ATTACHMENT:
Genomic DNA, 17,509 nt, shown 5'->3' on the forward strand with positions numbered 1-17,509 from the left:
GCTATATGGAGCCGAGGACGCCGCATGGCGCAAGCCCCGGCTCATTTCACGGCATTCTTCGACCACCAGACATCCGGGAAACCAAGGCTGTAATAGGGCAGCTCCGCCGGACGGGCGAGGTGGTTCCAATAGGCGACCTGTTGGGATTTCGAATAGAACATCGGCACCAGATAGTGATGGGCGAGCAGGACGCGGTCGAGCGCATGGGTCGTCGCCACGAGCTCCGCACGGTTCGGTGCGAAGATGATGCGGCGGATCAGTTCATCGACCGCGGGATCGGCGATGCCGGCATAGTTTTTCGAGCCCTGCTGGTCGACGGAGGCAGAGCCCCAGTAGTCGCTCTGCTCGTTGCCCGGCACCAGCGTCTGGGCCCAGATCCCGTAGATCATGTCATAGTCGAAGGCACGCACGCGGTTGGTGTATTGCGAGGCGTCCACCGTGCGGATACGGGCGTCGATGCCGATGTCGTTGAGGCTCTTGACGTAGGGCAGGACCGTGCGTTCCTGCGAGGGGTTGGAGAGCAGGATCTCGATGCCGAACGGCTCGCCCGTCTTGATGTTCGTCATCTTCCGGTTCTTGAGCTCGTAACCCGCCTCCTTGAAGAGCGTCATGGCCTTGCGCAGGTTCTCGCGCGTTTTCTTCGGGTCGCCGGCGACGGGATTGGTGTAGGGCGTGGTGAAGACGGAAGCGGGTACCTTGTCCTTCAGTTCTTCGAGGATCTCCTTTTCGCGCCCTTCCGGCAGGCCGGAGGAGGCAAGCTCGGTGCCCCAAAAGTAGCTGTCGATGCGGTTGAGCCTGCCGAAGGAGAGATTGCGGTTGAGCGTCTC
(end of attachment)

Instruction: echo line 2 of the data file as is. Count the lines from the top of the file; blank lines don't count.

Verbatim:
GCTATATGGAGCCGAGGACGCCGCATGGCGCAAGCCCCGGCTCATTTCACGGCATTCTTCGACCACCAGACATCCGGGAAACCAAGGCTGTAATAGGGCAGCTCCGCCGGACGGGCGAGGTGGTTCCAATAGGCGACCTGTTGGGATTTCGAATAGAACATCGGCACCAGATAGTGATGGGCGAGCAGGACGCGGTCGAGCGCATGGGTCGTCGCCACGAGCTCCGCACGGTTCGGTGCGAAGATGATGCGGCGGATCAGTTCATCGACCGCGGGATCGGCGATGCCGGCATAGTTTTTCGAGCCCTGCTGGTCGACGGAGGCAGAGCCCCAGTAGTCGCTCTGCTCGTTGCCCGGCACCAGCGTCTGGGCCCAGATCCCGTAGATCATGTCATAGTCGAAGGCACGCACGCGGTTGGTGTATTGCGAGGCGTCCACCGTGCGGATACGGGCGTCGATGCCGATGTCGTTGAGGCTCTTGACGTAGGGCAGGACCGTGCGTTCCTGCGAGGGGTTGGAGAGCAGGATCTCGATGCCGAACGGCTCGCCCGTCTTGATGTTCGTCATCTTCCGGTTCTTGAGCTCGTAACCCGCCTCCTTGAAGAGCGTCATGGCCTTGCGCAGGTTCTCGCGCGTTTTCTTCGGGTCGCCGGCGACGGGATTGGTGTAGGGCGTGGTGAAGACGGAAGCGGGTACCTTGTCCTTCAGTTCTTCGAGGATCTCCTTTTCGCGCCCTTCCGGCAGGCCGGAGGAGGCAAGCTCGGTGCCCCAAAAGTAGCTGTCGATGCGGTTGAGCCTGCCGAAGGAGAGATTGCGGTTGAGCGTCTC